Having released their debut album 180 in a blaze of expectation in February, Palma Violets have spent the rest of the year cementing their reputation. From raucous gigs that end in stage invasions, to playing fans' house parties after those shows, the Londoners have made it their mission to get close to their audience as possible - not just at home but around the globe. Ahead of a spiritual homecoming at this weekend's Reading And Leeds Festivals (23-15 August), co-frontman Chilli Jesson (right) takes stock.
How the devil are you? "I'm not too bad. We've just come off a long stretch so it's nice to come home for a bit."
You seem to have around the globe in the last few weeks. "It's been crazy. We literally circled the world in two weeks. It's brilliant though, Korea and Japan were amazing. I never thought I'd go to those places. The thing that amazes me is that we're quite a London-based band so for it to go over there, to have thousands of people turning up and everyone getting into it, is amazing. It's such a different crowd. They're so appreciative of artists coming over. You go and meet everyone and it's quite incredible. They have a lot of respect for musicians there unlike anywhere else in the world - especially London! It's like being in the 70s, or I'd imagine it to be anyway."
And by contrast you were also just in America, where there's lots of bands. How was that? "We love America. It feels like a second home now, I suppose it becomes that for a lot of groups. We just played a place called the Echoplex in LA, which is probably one of my favourite all time shows. There was just that feeling, that energy. The last time we went over the record wasn't out, this time everyone seemed to know the words. It was just a perfect evening and we played with a really good band called Twin Peaks, a really good garage group from Chicago. It was just of those perfect gigs. Chaos in a room!"
In the past, well-tipped British bands have in the US from the weight of expectation. Have you encountered any of that? "It's worked really well for us. There is a thing with British buzzbands going to America and the media there being quite hostile towards them, for some reason all the interviewers we meet say we've bypassed that. I'm not really sure why, but it's pretty incredible. There seems to be a mutual respect. I'm just going by what they're telling me and the kids turning up. All the shows were sold out and from what I've heard usually it takes a lot longer to build a reputation in the US, but it's going really well over there."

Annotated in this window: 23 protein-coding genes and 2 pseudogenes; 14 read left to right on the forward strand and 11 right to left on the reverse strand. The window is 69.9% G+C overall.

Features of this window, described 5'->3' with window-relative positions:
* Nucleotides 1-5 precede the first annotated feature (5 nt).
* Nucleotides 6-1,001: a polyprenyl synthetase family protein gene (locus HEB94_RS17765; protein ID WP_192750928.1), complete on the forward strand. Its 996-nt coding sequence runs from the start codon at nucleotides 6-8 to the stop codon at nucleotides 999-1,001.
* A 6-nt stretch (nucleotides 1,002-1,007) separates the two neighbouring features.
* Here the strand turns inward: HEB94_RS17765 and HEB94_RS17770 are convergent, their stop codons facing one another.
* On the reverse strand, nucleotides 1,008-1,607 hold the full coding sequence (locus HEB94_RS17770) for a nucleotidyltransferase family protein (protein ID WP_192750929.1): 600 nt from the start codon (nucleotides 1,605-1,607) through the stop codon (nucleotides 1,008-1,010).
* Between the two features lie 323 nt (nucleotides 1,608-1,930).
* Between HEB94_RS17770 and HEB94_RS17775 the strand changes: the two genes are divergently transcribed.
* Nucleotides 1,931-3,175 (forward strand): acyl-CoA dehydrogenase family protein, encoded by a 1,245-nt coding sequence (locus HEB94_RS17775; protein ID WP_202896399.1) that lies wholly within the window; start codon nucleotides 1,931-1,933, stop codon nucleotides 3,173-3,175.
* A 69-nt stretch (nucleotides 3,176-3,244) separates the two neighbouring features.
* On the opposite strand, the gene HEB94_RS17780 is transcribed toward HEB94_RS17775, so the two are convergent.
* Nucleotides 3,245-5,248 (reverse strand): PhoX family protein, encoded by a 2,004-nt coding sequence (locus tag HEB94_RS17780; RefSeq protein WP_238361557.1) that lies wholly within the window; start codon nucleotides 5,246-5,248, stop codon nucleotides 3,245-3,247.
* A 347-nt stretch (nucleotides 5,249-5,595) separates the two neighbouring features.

Any idea why? "The thing we did in America is the same we did here. We made a point of it. Usually bands from Britain go over and play those famous New York clubs. We'd play the American version of [Palma's own south London rehearsal space/ venue] Studio 180 throughout America, spaces set up really cheaply by kids. We'd do the US tour and then play house parties on the days off. We're young enough so that sort of thing is great for us. They're all our age. There's a very personal connection with the audience, which is great. That's all I ever wanted from a band. So we just tried to build it in the same way we did here."
Is there a sense that people are getting you there because there isn't the same hype? You might have seemed a bit scenester/ post-Libertines when you appeared in the UK, whereas musically you've probably have more in common with say The Fall? "The ethos that build around the band, the free shows at the beginning, that was the punk ethos, but music-wise you're right. There is that element. The amazing thing is we haven't really had our songs for long because it was all so quick. Now we've only really learnt to play the songs, seriously I'm not joking! People usually go for years playing the same songs before they get signed and they know what they're doing. We'd been a bit tongue in cheek until now. We're really enjoying it in a completely new way. Especially having played the festivals. You can't be too ramshackle when you're trying to hold an audience together. It's worked out really well for us."